Scotland v Wales - the game that was never played

Updated: Jun 22, 2020

One of the key areas of the game today is the mid-field head to head clash. As a former centre myself I am fascinated by mid-field combinations but also the relationship that is forged with your fly-half.

For Scotland, young Adam Hastings has relied on Sam Johnson to provide a vital link between 10 and 12 and the one constant in Scotland’s mid-field has been the Australian born centre. When you consider he only made his debut last year he has cemented his place as a strong running attacker.

He appears to have a low centre of gravity and is able to ride tackles. His magnificent try against England last year was out the top drawer as he took on Eliot Dally and outsprinted him and Tom May over the try line. The angle of support he runs is also intuitive and because he is playing alongside his Glasgow clubmate Hastings, they are building confidence in each other’s play.

Outside him, Chris Harris has taken over in the outside berth and in this column I have sung the praises of previous players, such as Huw Jones, Duncan Taylor, Nick Grigg and Alex Dunbar who have all struggled to secure the jersey on a long-term basis. With Harris now in possession he now has his chance. Personally, I see his role very much as an organiser of the defensive line and he has showed in his games against Italy and France that he was confident executing these chores.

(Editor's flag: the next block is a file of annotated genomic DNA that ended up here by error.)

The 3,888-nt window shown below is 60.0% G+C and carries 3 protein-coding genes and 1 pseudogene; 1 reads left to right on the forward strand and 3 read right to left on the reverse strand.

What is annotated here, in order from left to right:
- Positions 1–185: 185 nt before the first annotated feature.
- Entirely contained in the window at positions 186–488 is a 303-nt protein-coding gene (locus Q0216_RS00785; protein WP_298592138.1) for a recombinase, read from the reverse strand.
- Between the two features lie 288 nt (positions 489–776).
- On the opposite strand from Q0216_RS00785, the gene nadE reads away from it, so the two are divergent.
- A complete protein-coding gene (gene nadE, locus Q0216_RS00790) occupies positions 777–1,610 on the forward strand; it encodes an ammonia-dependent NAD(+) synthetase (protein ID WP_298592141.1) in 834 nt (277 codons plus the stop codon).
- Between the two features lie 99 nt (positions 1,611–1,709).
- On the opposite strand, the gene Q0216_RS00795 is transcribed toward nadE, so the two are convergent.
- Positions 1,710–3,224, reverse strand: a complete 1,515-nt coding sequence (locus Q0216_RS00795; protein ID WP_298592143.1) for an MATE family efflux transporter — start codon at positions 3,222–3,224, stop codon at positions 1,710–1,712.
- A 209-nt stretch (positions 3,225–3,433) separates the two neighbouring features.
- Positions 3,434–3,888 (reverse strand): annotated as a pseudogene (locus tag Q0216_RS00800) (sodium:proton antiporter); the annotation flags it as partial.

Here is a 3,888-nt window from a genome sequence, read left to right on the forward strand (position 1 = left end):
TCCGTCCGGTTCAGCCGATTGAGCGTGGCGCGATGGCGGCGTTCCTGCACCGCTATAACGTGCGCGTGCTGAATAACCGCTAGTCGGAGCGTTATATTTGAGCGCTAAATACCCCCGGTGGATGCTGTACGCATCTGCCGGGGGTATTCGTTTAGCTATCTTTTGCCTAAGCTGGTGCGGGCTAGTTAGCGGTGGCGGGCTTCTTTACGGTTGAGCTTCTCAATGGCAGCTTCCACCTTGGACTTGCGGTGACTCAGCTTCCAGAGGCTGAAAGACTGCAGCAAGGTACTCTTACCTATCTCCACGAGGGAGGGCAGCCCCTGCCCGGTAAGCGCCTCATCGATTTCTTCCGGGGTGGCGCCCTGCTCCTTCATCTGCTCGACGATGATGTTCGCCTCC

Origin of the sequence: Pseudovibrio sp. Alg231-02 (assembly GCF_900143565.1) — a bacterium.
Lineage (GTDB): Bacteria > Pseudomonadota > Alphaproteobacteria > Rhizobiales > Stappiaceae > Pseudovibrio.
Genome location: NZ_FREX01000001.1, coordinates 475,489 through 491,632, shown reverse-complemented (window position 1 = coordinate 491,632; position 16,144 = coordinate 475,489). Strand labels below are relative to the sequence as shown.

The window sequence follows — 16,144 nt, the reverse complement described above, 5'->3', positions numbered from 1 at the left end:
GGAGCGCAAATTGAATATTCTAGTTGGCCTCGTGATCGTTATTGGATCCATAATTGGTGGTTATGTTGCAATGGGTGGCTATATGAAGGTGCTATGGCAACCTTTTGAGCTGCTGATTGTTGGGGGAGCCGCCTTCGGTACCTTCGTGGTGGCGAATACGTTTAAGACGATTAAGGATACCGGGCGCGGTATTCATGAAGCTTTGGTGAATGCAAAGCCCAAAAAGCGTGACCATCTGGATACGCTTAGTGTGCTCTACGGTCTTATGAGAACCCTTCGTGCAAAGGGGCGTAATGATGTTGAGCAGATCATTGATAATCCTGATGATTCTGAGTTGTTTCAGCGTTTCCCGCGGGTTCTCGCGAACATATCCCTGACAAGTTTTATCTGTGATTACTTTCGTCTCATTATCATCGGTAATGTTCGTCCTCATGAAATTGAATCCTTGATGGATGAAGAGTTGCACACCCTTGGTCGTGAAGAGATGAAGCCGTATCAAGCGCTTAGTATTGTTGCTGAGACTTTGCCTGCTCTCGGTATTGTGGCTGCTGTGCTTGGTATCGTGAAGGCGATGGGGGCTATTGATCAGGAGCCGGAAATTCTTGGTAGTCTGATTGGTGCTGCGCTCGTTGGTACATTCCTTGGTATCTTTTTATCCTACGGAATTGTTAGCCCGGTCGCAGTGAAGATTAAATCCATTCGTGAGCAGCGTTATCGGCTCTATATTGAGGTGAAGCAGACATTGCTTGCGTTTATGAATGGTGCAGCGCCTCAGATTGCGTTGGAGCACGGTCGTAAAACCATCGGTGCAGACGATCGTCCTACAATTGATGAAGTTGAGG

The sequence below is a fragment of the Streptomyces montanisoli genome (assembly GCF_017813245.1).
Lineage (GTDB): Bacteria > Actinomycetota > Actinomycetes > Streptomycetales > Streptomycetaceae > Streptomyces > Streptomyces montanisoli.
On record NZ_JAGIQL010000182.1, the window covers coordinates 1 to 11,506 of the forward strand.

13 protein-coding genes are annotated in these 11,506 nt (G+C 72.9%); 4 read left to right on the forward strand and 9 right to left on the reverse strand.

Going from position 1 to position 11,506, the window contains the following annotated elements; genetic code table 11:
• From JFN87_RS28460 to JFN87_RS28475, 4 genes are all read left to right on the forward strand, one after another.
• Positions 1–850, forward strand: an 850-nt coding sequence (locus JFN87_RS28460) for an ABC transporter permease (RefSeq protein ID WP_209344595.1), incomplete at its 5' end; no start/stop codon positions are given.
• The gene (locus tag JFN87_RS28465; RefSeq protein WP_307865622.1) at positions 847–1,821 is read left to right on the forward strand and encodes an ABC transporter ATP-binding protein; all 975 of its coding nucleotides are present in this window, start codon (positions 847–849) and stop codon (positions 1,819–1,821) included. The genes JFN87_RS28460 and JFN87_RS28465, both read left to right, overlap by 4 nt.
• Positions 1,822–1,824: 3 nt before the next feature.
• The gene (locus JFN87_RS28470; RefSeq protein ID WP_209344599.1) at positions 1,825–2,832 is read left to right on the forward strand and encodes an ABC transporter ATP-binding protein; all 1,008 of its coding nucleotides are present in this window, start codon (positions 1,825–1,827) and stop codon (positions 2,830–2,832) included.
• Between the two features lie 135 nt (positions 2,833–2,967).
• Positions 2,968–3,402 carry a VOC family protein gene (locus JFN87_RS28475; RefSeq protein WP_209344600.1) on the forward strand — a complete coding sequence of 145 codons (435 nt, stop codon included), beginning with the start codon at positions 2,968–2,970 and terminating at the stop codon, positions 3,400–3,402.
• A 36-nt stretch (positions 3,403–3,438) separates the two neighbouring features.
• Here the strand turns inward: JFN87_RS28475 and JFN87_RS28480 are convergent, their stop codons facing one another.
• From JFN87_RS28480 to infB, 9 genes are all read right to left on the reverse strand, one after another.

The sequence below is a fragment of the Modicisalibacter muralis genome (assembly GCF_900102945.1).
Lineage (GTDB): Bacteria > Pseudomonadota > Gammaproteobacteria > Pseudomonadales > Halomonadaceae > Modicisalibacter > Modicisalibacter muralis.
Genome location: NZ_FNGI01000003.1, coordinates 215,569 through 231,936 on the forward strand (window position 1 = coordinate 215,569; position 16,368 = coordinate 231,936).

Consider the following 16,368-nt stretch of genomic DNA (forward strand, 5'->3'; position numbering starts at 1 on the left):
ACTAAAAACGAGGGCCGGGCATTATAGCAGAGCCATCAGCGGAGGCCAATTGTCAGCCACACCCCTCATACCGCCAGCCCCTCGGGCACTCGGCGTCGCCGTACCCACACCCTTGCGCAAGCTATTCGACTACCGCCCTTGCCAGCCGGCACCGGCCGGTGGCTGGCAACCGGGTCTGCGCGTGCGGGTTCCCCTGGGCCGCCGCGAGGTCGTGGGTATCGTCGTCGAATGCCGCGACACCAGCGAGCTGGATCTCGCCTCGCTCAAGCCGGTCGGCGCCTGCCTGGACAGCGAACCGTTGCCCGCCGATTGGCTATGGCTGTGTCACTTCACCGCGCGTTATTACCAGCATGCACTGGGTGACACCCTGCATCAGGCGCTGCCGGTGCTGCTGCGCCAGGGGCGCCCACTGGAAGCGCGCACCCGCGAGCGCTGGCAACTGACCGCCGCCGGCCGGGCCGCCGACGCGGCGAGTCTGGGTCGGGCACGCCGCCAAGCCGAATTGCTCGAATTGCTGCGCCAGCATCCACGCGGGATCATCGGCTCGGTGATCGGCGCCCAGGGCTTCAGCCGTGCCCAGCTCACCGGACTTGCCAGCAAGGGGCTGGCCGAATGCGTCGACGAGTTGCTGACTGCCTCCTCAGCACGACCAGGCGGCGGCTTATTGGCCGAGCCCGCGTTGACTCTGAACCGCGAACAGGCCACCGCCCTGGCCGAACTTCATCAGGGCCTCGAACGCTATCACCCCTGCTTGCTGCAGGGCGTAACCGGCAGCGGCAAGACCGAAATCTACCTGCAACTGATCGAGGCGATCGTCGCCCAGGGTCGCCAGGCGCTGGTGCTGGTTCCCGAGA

He also took his try well against Italy by running a hard line on the outside shoulder of the Italian defensive line. It is that change of angle that challenges defences and today’s head to head v Wales in no different. The one player that I thought might have been selected for this Championship after the debacle of the world cup was Rory Hutchinson. He for me has pace, a great step and eye for the break. His time will come but with Harries having a little bit more of a physical presence means that he is the man in possession.

Hastings has kicked more ball than he would at Glasgow but has looked very much at home playing International rugby. He has certainly taken his chance following Finn Russell’s shenanigans but on his last visit to the Principality stadium at the Doddie Weir Cup match in November 2018 he found the pace hard to handle. Today with Johnson and Harris he has a real chance to keep creating space and running angles which is exactly what he did against France in the lead up to Sean Maitland’s first try. Johnson also ran his line and delivered a perfect pass to Maitland. It is what players do day in day out at training and it is that accuracy that Scotland need to execute.

Looking at Wales, they have an experience fly-half in Dan Biggar but questions have been asked about Hadleigh Parks. Wayne Pivac has asked his players to attack slightly flatter and Parks has struggled is his execution. He is more of a traditional ball carrying 12 and was a later comer to international rugby. Personally, I like him as a player but Wales have also missed Johnathan Davies.

His injury woes have opened the position for Nick Tompkins. The Saracens player has really caught the eye since throwing his hat in with Wales having previously played age group rugby for England. He has pace and Biggar will involve him in the game but Harries will have to press his channel to put him under pressure.

The midfields also dictate the flow of play to the back 3 but Scotland have shown that they can create and score tries. Wales present a huge challenge at home but a commanding performance by the mid-field could prove to the catalyst for a historic away win.

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